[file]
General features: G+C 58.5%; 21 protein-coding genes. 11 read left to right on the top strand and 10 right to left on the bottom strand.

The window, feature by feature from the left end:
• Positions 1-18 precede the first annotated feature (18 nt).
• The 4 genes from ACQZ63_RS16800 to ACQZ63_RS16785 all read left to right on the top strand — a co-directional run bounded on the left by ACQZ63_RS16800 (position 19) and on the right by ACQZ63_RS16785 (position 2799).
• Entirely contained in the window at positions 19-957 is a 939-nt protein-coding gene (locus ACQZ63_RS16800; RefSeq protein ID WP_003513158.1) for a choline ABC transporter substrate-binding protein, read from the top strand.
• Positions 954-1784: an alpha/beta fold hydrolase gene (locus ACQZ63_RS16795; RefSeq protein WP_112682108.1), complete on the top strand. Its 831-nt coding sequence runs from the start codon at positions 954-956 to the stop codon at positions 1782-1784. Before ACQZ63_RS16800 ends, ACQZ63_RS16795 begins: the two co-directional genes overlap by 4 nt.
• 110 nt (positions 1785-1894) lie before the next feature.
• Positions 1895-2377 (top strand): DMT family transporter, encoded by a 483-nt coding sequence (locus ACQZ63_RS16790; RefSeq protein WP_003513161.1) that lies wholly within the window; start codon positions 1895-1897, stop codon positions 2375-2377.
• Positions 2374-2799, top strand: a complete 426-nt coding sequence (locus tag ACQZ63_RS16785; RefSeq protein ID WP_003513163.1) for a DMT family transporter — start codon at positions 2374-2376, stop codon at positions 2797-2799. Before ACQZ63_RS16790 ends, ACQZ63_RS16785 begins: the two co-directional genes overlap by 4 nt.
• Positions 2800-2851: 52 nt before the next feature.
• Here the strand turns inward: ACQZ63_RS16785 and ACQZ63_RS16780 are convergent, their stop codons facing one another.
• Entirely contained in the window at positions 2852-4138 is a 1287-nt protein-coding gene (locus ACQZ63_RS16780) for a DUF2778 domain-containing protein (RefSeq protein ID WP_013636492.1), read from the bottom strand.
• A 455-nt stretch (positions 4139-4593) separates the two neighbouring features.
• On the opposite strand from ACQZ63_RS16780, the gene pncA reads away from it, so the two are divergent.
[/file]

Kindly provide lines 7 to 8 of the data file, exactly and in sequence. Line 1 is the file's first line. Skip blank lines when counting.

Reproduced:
• 110 nt (positions 1785-1894) lie before the next feature.
• Positions 1895-2377 (top strand): DMT family transporter, encoded by a 483-nt coding sequence (locus ACQZ63_RS16790; RefSeq protein WP_003513161.1) that lies wholly within the window; start codon positions 1895-1897, stop codon positions 2375-2377.